Osteopathy Board of Australia - Animal-based osteopathy practice
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Animal-based osteopathy practice

The Osteopathy Board of Australia (the Board) publishes registration standards and guidelines on its website. These detail the obligations for initial and ongoing registration as an osteopath in Australia.

The Board also publishes frequently asked questions (FAQ) about registration renewal, recency of practice, continuing professional development and the use of protected titles. Practitioners should read these documents carefully. They are published on the Codes and guidelines section of the Board’s website.

The following additional FAQ answers common queries that practitioners might have about their obligations under the National Law1 with regards to title protections, registration standards and advertising requirements associated with animal practice.

1 The Health Practitioner Regulation National Law, as in force in each state and territory (the National Law).

The National Law determines the role and powers of the Board and the Australian Health Practitioner Regulation Agency (AHPRA). The National Law does not extend to practice on animals, only on human patient care. Practice on animals is not within the scope of the Board’s regulatory role in protecting the public.

Animal owners are not able to notify the Board about issues they may have about the treatment of an animal, as they would if the treatment had been provided to a person. However, if you treat animals, there are many other state and territory laws, including those about providing services to animals, that you must also meet.

Advice about the use of descriptors (such as ‘animal’), together with a protected title is provided in guidance on the AHPRA website. If the advertising is not about a regulated health service or advertises a service that does not involve human patient care, the advertising provisions in section 133 of the National Law do not apply.

However, as the term ‘animal osteopath’ could potentially confuse the public, if you use the term, you should take care to make it clear that while you are a registered osteopath, the Board does not regulate your practice on animals.

There is further information available on the AHPRA and Board website about advertising, including the use of protected titles.

If you are not registered with the Board, it is an offence under the National Law to use a protected title or claim to be a registered health practitioner when you are not.

‘Osteopath’ is a protected title. This means that it is unlawful for someone to knowingly or recklessly take or use the title ‘osteopath’ or to claim to be registered with the Board (for example, by using the term ‘osteo’) when they are not. Further information about offences under the National Law is published on the AHPRA website.

Use of the title or words ‘animal osteopath’ or ‘animal osteo’ by a person who is not a registered osteopath may amount to a breach of the title protections under sections 113-119 of the National Law. However, context is important in determining whether a breach has occurred and would depend on whether use of the term may induce a belief that the person is registered under the National Law in the profession.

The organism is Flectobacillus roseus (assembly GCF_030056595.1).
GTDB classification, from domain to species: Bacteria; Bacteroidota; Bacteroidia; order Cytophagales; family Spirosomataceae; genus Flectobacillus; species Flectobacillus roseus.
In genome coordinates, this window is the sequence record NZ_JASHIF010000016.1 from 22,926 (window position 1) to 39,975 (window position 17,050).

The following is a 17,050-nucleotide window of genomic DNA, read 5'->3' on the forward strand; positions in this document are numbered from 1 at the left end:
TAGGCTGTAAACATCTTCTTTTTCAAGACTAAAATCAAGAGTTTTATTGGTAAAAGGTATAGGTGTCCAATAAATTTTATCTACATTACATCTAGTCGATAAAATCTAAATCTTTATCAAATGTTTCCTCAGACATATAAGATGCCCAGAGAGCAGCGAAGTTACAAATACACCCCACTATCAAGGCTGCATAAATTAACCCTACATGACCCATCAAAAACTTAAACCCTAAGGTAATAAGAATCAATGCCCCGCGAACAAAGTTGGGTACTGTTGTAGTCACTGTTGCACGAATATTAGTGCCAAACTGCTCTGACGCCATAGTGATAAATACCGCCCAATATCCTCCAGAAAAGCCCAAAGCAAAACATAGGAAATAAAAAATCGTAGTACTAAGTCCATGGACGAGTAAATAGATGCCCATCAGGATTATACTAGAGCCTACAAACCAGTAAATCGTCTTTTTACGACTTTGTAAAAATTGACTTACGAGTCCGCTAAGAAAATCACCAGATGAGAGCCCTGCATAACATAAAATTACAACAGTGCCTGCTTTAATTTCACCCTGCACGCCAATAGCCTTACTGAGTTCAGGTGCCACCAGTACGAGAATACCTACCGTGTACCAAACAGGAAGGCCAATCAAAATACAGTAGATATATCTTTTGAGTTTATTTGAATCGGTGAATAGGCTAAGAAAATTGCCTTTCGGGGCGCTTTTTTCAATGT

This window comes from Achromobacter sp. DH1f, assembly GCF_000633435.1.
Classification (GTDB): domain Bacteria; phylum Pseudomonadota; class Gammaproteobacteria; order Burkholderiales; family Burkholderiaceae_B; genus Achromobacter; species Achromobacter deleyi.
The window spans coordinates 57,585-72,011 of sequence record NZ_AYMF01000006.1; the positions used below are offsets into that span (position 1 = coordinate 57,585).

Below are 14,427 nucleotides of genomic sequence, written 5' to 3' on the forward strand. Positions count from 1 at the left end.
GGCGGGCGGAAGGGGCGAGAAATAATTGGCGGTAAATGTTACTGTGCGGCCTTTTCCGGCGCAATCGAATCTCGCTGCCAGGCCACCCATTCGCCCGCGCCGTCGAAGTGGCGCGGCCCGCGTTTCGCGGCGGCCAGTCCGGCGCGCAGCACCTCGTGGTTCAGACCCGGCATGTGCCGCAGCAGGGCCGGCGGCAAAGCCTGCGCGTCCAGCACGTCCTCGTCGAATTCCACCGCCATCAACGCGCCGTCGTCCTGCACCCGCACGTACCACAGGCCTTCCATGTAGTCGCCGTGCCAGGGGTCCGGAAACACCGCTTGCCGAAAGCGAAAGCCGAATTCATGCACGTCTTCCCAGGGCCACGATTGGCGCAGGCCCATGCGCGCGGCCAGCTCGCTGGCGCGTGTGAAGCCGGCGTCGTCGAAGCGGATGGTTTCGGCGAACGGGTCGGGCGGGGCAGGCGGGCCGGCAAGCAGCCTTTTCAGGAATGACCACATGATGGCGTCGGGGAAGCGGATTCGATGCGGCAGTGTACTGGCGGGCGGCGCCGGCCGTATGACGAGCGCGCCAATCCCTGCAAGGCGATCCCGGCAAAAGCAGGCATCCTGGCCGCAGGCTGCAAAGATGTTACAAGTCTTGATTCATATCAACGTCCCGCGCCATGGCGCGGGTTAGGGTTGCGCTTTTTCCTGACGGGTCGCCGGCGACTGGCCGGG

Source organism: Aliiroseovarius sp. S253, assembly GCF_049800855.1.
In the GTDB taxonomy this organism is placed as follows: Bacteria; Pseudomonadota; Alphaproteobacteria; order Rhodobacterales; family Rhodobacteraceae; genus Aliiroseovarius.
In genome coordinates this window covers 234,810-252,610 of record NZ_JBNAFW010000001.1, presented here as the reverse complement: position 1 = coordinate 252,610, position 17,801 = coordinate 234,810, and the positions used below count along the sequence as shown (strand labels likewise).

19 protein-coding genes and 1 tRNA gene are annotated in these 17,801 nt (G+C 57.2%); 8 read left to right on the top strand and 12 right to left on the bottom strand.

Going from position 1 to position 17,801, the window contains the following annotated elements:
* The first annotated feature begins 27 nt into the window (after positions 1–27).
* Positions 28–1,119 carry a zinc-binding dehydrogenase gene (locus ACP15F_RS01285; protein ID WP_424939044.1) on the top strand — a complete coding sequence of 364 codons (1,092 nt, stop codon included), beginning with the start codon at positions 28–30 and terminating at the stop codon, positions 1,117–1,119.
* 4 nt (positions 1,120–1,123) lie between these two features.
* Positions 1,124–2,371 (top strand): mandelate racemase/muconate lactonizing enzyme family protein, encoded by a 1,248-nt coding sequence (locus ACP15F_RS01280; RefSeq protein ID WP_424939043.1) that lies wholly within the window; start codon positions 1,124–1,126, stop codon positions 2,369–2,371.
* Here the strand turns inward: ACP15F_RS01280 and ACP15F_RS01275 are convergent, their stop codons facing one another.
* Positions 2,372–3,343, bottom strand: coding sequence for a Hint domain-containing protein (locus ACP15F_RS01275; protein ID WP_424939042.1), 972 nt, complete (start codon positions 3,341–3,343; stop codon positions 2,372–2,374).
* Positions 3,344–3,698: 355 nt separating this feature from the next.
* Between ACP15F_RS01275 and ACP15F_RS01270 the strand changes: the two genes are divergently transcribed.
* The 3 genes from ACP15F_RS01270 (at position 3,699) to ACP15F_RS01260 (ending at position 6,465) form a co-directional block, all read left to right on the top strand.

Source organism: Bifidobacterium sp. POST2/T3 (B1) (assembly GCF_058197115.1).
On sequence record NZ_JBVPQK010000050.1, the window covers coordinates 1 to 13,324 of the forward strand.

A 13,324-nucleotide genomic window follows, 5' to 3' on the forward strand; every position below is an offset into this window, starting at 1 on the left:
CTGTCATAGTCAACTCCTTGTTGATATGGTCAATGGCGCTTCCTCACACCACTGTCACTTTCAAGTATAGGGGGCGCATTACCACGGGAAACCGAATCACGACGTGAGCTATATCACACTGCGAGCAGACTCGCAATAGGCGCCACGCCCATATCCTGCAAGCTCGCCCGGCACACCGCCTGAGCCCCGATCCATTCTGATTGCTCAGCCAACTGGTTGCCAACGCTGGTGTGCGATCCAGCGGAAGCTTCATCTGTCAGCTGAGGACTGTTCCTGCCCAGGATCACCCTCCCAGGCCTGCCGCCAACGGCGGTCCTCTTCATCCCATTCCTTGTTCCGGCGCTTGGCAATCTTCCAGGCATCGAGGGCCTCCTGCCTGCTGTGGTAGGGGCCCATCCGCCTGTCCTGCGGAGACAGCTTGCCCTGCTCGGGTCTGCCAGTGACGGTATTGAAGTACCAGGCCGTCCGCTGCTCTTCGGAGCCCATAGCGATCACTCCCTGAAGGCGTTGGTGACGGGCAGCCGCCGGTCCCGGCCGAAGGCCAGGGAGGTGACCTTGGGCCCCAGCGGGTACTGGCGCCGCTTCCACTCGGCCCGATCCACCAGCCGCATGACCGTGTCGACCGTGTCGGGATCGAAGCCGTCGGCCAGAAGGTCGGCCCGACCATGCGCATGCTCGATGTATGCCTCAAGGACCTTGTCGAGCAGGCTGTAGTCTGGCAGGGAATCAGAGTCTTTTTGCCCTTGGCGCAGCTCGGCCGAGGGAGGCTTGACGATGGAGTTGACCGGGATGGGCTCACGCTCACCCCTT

An important role for the Board and AHPRA is ensuring that only people who are suitably qualified and competent are registered and, therefore, legally able to use the protected title of ‘osteopath’. Only those who continue to meet ongoing registration requirements, including a prescribed amount of recent practice and continuing professional development (CPD), can maintain registration.

If your practice is 100 per cent animal-based, you cannot maintain general registration unless you complete 450 hours of practice over the previous three years in practice involving humans. The definition of practice set by the Board is defined as:

‘Practice’ can be any role, whether paid or not, in which you use your skills and knowledge as an osteopath. Practice is not restricted to the provision of direct clinical care. It can include working in a direct non-clinical relationship with patients, working in management, administration, education research, advisory, regulatory or policy development roles, and any other roles that impact on the safe, effective delivery of osteopathy services to the public.

If you wish to remain registered and practise on animals, whether as part of the normal course of your practice, on weekends, or without payment, you must:

  • Meet your professional obligations as a registered osteopath – including CPD, recent practice, and adhere to the Code of conduct.
  • Declare on renewal of registration annually that you meet the recent practice minimum requirements of 450 hours over the previous three years and the minimum CPD requirements of 25 hours over the past year, which relates to osteopathy for humans. Know and adhere to laws in any state or territory in which you practise that restrict or prohibit the provision of health services to animals. Breaking the law may risk an investigation into your conduct and/or be considered as an issue that goes to your fitness for registration.
  • Even if you have formal qualifications relating to the treatment of animals, your obligations as a registered osteopath relate to humans, and not animals.